Do not fear the fear – Ollie Quain

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By Ollie Quain

“You know that sickening feeling of inadequacy and over-exposure you feel when you look upon your own empurpled prose? Relax into the awareness that this ghastly sensation will never, ever leave you, no matter how successful and publicly lauded you become. It is intrinsic to the real business of writing and should be cherished.” – WILL SELF ♥

I read this quote when writing my first novel. It was and continues to be the single most important piece of advice I have come across. I only have to sit down at my desk and I get The Fear. I get it when writing anything. Not just books, but magazine features too, also important emails. I am edgy writing this right now. I have even been known to write “dummy” birthday cards so I can be sure the sentiment (and size) of my words are the perfect fit. I have always been like this. At school, I remember that as I lifted my sensible Parker fountain pen to start an essay… I would feel that acidic whoosh. Aghhhhh! Anything could happen.

That’s what The Fear is… it’s dreading the unknown. It is not knowing whether what you are going to write will be good. And even if it is, how good is good enough? And is what you consider good; good enough for your publisher, agent, PR team, accountant, basis of a potential movie script, Mum, cat, BFF, first English teacher, that ex-you-never-quite-got-over-even-though-you-dumped-him… and most importantly, your readers?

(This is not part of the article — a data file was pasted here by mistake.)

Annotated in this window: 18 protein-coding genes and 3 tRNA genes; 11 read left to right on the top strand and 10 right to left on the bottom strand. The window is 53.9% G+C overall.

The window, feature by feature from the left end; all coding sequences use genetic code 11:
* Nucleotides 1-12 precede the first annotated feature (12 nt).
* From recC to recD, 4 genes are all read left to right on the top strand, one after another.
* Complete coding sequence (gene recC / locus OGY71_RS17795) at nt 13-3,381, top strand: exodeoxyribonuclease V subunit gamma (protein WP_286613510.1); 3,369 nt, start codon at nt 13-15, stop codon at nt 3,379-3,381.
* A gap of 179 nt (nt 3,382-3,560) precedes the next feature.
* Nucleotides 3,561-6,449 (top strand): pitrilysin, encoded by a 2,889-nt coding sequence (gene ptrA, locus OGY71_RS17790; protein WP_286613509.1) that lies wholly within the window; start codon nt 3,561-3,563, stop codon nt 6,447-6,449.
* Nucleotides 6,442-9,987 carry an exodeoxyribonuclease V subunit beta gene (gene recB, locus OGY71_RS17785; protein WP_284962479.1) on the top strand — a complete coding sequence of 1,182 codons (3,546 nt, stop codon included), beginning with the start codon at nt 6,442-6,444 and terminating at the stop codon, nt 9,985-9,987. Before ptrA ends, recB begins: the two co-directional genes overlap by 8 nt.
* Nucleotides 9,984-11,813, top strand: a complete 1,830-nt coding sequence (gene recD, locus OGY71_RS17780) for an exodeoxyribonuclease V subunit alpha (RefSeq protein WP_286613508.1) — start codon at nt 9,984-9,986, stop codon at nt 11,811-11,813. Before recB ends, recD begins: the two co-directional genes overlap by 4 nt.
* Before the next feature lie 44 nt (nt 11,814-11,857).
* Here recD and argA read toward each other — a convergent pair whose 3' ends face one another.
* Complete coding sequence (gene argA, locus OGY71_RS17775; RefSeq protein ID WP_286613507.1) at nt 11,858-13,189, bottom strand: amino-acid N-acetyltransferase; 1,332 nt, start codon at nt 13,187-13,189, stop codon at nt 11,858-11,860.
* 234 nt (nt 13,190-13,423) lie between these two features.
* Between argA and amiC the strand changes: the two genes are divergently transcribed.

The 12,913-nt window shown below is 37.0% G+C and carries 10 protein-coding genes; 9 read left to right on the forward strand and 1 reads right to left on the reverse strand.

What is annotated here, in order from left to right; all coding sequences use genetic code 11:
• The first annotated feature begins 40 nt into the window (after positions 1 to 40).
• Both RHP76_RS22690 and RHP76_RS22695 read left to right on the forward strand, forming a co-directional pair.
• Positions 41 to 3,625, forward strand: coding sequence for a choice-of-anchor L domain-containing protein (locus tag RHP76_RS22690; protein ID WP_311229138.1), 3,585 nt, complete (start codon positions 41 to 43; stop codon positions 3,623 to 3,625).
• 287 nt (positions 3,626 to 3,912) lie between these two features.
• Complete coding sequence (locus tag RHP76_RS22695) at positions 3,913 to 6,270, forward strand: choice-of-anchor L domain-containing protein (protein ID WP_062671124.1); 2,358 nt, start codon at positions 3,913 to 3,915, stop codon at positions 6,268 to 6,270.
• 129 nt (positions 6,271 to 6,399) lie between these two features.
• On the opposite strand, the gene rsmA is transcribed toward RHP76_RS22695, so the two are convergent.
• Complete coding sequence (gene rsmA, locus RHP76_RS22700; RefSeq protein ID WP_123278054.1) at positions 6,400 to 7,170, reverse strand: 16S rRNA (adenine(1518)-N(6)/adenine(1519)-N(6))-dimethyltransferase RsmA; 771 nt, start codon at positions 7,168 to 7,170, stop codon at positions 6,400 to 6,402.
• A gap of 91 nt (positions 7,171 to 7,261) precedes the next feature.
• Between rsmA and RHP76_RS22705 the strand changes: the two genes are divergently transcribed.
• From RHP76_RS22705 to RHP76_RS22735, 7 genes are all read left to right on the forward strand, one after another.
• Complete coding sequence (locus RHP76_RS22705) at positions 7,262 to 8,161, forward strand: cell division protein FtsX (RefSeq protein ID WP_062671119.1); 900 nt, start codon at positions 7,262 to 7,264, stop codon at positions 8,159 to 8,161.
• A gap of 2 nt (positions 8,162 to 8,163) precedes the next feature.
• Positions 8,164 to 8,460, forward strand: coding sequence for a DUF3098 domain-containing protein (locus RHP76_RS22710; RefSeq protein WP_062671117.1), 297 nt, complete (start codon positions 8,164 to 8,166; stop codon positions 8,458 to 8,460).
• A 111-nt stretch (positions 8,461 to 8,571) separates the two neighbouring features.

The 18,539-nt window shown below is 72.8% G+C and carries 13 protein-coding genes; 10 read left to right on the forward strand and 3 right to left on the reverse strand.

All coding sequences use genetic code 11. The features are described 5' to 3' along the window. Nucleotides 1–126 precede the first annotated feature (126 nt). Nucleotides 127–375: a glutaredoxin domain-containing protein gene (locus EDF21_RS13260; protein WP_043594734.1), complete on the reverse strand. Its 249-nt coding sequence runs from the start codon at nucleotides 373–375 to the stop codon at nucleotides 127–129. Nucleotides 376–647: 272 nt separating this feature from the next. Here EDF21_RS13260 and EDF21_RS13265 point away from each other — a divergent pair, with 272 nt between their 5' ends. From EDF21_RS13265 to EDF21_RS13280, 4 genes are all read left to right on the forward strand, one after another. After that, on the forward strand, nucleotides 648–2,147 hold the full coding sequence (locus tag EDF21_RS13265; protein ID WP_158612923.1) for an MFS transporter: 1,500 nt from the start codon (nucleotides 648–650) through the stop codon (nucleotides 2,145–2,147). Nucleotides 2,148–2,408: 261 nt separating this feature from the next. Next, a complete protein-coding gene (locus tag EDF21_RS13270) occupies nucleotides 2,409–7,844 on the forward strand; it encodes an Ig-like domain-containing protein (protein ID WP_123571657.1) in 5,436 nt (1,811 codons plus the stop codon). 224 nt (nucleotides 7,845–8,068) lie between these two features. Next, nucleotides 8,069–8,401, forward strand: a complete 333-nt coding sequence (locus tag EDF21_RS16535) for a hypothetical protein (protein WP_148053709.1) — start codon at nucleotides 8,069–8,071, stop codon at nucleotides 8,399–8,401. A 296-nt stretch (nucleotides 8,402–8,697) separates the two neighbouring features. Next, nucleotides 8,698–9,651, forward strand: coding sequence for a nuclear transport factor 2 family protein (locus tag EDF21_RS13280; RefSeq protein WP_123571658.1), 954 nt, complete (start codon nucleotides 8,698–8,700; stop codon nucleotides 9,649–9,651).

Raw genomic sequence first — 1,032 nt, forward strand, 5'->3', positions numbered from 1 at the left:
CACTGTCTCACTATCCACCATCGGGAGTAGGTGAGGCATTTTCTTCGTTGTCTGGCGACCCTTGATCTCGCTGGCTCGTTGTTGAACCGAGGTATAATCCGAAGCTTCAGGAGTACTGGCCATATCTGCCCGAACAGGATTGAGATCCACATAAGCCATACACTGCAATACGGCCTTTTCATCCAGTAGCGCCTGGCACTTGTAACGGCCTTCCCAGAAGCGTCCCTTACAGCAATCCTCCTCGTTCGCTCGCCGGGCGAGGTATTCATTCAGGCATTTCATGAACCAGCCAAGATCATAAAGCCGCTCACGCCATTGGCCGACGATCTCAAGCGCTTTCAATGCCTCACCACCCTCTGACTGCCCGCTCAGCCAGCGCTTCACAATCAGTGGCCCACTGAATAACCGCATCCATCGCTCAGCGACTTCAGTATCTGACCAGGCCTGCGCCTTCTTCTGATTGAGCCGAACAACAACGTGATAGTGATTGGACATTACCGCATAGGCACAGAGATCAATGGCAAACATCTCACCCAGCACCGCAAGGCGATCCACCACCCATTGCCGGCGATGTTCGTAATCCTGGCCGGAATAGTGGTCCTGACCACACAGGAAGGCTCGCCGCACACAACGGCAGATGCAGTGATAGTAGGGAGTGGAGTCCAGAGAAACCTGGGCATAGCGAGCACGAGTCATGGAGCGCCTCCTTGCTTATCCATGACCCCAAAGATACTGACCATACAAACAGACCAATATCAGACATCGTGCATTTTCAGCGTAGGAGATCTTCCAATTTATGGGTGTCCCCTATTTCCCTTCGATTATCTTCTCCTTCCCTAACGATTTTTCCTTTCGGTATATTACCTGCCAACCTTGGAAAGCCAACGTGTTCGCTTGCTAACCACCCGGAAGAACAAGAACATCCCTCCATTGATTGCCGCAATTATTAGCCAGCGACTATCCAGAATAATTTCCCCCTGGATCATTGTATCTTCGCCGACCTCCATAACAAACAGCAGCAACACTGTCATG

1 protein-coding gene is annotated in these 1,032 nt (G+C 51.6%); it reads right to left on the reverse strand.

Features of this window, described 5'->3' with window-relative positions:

But after considering Self’s approach I began to see The Fear in a different way. After all, if there was anyone who you would have expected to be confident to the point of extreme bumptiousness when writing, it would be him.

I started to realise that writers need to be confronted with the unknown. Without this baseline of constant questioning of yourself and what others want from you, you will not dig deep – although sometimes this feels like skewering your soul – into your capabilities to create a story that is unique. After all, that is the whole point you are sat at the desk. That blank page is waiting for a story which is different to anything you or anyone else has read before. How cool is that?

So these days, I like to think of the acidic whoosh as a flurry of excitable butterflies being released from their pupa ready to start a life packed with crazy insect anecdotes. Of course, there are always going to be days when I picture them more as bewildered moths batting tired wings, desperately attempting to escape the confines of a lampshade. But when they do, I remember this… there are many professions where a default setting of anxiety and hyper self criticism would be a barrier to achievement. Writing is not one of them.


Ollie Quain is a London-based journalist who has worked for Ministry of Sound, the O2 and a number of fashion magazines. She Just Can’t Help Herself is her second novel.

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